A ride-hailing app company has sued four former employees on the company’s corporate intelligence team accusing them of improperly taking confidential records when they left the company. The company alleges that the defendants held onto company hard drives and laptops. Former employee Richard Jacobs argues that the former company team stole trade secrets.
In Uber Technologies Inc. v. Mat Henley, Nicholas Gicinto, Jacob Nocon and Edward Russo (Case No. CGC-18-571617), the Complaint For Breach of Contract Seeking Preliminary Injunction declares:
This dispute arises from Defendants’ misappropriation of documents and storage devices belonging to the company, including privileged and confidential materials; their refusal to return the company’s property; and their threatened misuse of the company’s privileged, confidential, proprietary information…
Defendants attached three of the company’s documents to the draft complaint that are protected by attorney-client privilege and attorney work product doctrine. Defendants also made allegations that rely on and disclose the company’s privileged information…the company does not object Defendants making allegations against the business… What is inappropriate, however, is for defendants to steal from company information that is privileged and confidential, then misuse that privileged information for their own personal gain, notwithstanding the company’s requests for its return. It is that conduct the company seeks to enjoin.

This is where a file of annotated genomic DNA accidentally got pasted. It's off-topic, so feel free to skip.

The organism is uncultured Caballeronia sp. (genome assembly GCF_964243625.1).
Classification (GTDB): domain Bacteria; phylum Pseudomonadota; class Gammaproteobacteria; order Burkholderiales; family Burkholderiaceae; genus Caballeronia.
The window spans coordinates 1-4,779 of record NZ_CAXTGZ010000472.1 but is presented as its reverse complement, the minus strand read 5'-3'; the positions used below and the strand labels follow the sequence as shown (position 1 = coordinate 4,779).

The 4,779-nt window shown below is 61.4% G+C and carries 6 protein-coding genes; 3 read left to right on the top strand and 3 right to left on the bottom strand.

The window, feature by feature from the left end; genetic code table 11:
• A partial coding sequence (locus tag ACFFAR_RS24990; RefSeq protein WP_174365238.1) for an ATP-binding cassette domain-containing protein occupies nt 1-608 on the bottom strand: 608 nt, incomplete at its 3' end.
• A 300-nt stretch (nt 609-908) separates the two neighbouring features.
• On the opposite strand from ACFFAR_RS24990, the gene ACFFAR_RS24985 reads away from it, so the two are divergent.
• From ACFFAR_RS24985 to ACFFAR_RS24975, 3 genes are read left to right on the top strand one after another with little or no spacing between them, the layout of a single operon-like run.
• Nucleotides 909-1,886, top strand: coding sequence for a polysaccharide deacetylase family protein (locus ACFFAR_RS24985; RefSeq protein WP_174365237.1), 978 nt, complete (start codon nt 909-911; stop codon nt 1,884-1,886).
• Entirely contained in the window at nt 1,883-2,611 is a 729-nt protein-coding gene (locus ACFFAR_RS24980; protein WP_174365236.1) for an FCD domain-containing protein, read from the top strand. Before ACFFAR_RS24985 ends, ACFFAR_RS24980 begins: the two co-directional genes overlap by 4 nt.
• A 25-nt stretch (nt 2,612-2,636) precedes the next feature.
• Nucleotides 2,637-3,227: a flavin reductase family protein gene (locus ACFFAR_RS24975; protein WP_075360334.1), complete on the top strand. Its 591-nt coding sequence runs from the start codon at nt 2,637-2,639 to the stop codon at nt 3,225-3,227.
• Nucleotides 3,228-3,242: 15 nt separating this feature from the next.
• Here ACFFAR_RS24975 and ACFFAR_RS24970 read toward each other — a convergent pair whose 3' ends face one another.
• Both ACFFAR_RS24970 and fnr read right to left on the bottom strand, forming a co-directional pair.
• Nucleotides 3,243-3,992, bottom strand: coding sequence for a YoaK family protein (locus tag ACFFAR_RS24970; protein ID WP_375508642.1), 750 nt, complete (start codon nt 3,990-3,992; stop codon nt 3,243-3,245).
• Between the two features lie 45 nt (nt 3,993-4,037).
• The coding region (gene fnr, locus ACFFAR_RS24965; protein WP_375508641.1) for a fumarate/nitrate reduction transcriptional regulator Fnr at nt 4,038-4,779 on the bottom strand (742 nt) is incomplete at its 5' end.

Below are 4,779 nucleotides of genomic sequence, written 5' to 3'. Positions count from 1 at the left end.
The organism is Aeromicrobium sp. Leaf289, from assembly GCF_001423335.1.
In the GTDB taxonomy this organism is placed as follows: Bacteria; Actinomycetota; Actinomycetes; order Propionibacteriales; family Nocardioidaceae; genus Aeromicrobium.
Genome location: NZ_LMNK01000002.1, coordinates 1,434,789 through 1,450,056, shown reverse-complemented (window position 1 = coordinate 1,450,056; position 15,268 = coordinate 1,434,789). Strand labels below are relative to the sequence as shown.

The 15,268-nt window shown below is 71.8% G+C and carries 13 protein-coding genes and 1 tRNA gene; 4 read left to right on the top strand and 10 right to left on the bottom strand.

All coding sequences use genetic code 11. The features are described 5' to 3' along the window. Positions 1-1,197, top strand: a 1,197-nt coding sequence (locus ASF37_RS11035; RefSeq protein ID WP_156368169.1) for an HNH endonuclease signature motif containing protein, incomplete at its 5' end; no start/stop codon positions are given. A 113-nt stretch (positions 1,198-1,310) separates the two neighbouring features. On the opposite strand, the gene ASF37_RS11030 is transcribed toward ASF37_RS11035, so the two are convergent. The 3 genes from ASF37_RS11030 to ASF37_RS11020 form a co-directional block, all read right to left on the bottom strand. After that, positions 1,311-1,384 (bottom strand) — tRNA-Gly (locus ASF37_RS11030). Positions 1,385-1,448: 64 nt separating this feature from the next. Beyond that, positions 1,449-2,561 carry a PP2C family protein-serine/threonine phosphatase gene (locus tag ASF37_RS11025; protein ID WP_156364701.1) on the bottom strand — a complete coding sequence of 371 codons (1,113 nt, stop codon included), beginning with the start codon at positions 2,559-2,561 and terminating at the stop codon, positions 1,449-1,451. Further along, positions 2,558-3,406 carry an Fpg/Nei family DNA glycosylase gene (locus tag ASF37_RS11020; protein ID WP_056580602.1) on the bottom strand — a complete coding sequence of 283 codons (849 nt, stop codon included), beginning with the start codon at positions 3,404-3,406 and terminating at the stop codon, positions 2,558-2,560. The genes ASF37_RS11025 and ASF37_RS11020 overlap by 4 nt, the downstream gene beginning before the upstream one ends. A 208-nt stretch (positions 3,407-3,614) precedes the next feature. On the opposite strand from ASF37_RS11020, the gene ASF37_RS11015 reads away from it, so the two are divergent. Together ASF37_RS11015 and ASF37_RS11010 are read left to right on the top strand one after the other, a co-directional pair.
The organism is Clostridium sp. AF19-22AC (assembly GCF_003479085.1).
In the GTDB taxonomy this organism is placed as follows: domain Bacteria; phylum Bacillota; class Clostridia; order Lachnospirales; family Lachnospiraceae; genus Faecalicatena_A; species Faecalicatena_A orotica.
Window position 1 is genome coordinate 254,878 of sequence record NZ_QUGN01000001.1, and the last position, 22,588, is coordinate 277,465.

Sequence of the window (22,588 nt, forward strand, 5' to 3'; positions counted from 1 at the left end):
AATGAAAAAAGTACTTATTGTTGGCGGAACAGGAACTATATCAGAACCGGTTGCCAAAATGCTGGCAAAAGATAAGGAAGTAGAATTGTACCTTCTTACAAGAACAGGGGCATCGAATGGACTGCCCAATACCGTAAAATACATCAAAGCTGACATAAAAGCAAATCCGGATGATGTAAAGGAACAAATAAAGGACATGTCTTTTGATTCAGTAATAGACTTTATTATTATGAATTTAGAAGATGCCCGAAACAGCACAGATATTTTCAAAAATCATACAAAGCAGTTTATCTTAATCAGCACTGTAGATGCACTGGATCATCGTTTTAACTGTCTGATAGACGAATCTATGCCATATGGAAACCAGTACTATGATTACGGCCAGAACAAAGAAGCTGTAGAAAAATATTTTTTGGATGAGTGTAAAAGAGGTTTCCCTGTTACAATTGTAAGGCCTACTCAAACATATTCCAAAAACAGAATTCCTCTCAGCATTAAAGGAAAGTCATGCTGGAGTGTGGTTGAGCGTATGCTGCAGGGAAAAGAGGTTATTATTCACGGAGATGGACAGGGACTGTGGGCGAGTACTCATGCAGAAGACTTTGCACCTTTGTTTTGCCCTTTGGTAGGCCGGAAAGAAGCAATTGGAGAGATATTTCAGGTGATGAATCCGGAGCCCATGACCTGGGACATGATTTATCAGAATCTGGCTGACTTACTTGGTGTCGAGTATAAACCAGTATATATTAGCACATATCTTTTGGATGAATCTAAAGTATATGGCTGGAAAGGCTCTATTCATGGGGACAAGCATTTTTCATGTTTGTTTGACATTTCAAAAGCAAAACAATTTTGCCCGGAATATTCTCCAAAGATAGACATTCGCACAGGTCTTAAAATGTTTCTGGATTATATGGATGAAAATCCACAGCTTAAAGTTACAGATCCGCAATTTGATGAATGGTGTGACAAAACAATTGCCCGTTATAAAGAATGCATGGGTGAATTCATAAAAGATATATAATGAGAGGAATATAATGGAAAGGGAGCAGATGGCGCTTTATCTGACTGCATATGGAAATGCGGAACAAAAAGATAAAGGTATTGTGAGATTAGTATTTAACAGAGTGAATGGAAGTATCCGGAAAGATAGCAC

A breach of contract alleges that a party failed to perform a duty or promise that they agreed to in a contract. The Superior Court of California County of San Francisco complaint charges defendants with breaching their contracts under the company’s Employee Handbook. The handbook spells out that at the end of their employment, former employees return any and all property belonging to the company, including documents and devices.
In contract dispute litigation, experts are important in determining the nature of the contract in question and whether the dispute is being made over a valid point or disagreement. Contract disputes often involve business decisions, including those concerning privileged and proprietary information. ForensisGroup has spent more than twenty years connecting attorneys with highly qualified experts in contract dispute litigation. Contact ForensisGroup to retain the right contract dispute expert witness for the fact pattern in your case.